Author + information
- Elizabeth Selvin, PhD, MPH⁎ ( and )
- Jonathan Rubin, MD, MHS
- ↵⁎Welch Center for Prevention, Epidemiology, and Clinical Research, Johns Hopkins Bloomberg School of Public Health, 2024 E. Monument Street, Suite 2-600, Baltimore, Maryland 21287
We thank Dr. Raposeiras-Roubín and colleagues for their interest in our paper (1). They postulate that advanced glycation endproducts (AGEs) may mediate the association between hyperglycemia and myocardial damage. We mentioned AGEs as a possible mechanism that may explain the observed association between glycated hemoglobin (HbA1c) and high-sensitivity cardiac troponin T (hs-cTnT) in our study. We agree that this is an interesting question that deserves further study. Unfortunately, it is difficult to obtain tissue AGE measurements in population-based studies and, unlike HbA1c, blood AGE measurements are not used clinically.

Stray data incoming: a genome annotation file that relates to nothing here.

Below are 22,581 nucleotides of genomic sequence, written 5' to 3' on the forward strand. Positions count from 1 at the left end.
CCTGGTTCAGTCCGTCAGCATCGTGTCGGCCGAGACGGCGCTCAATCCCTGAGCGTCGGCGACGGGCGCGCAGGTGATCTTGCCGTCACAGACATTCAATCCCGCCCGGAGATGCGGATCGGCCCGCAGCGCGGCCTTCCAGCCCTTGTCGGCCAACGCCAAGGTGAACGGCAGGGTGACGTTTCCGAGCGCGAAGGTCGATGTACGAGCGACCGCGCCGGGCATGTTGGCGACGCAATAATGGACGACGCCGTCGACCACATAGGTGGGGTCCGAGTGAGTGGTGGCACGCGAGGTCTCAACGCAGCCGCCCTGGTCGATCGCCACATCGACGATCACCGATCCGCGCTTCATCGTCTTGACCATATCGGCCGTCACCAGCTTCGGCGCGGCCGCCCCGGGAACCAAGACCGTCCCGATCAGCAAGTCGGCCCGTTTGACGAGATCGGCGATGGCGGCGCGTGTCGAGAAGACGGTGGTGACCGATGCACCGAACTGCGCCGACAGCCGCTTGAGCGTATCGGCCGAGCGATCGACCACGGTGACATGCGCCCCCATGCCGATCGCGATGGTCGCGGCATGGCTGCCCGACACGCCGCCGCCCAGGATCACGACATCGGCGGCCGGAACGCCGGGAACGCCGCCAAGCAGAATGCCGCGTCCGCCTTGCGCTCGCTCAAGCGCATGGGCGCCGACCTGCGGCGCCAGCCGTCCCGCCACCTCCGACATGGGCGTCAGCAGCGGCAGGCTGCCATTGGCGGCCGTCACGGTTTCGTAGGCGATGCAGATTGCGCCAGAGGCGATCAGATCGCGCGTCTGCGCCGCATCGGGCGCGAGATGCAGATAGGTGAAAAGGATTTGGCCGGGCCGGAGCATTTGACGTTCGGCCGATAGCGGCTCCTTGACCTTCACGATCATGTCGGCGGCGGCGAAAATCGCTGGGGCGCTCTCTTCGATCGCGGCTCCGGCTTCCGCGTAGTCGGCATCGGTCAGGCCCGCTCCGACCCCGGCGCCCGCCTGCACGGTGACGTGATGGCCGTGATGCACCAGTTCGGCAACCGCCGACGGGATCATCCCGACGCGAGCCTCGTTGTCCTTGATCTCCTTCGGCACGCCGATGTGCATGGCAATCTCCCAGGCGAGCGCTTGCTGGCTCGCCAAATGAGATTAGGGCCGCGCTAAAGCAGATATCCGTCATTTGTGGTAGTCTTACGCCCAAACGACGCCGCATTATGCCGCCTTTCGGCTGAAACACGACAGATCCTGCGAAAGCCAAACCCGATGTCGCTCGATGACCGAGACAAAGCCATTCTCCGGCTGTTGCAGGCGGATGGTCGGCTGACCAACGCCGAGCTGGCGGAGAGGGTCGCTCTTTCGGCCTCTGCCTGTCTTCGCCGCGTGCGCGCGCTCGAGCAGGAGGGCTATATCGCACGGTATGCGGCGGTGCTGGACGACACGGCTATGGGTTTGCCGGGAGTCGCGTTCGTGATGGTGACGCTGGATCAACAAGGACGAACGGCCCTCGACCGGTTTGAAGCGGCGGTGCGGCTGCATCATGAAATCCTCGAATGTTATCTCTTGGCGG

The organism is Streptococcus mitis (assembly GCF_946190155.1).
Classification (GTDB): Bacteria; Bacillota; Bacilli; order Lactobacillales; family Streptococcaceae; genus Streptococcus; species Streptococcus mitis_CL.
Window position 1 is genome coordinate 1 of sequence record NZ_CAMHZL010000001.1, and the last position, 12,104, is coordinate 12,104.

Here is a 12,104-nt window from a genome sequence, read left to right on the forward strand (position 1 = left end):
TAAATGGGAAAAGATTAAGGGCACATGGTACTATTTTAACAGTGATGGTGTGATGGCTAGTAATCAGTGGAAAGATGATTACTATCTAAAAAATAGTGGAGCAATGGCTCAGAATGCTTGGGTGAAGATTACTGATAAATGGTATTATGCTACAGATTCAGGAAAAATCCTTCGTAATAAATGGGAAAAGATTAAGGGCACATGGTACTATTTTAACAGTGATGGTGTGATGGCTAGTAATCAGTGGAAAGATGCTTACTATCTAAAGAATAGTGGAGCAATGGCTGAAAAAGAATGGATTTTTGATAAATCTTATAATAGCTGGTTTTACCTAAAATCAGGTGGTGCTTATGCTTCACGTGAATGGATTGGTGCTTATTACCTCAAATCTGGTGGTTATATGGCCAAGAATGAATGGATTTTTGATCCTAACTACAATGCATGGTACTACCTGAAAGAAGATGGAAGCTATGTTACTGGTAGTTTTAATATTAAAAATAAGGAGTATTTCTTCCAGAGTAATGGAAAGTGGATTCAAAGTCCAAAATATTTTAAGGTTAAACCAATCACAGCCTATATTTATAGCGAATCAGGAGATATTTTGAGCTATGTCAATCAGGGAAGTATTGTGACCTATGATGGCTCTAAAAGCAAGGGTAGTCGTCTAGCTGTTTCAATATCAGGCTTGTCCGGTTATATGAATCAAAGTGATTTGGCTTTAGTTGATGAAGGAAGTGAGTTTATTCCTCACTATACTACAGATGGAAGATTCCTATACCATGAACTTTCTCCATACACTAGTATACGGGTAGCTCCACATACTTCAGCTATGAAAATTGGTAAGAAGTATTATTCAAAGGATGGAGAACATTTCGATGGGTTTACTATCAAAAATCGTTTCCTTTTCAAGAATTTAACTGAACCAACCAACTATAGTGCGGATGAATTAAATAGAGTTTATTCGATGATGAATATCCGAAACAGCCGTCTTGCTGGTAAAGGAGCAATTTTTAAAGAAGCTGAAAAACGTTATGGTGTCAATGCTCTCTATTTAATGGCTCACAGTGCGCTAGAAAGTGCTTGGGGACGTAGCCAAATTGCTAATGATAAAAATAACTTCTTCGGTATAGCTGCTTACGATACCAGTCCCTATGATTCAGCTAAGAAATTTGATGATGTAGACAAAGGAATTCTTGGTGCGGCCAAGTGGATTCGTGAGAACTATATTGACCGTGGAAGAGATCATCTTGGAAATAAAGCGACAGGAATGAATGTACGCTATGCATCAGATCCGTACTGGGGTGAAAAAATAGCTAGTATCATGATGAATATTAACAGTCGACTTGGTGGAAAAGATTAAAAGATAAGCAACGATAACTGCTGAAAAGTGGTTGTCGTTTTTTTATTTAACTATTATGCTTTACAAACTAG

Dr. Farmakis and colleagues express concern that we excluded participants with a history of coronary heart disease, stroke, chronic kidney disease, or atrial fibrillation in our study of a community-based population. These exclusions are important because hs-cTnT will be elevated in the setting of structural heart disease and circulating levels may be affected by kidney function. Stronger associations between HbA1c and hs-cTnT were observed in the overall study population when no exclusions were applied. Dr. Farmakis and colleagues also discuss uncertainty surrounding the interpretation of slightly elevated troponin levels in the general population. We agree with both Dr. Farmakis and colleagues and Dr. Korosoglou and colleagues that additional studies are needed to understand the potential clinical relevance of new hs-cTnT assays.
- American College of Cardiology Foundation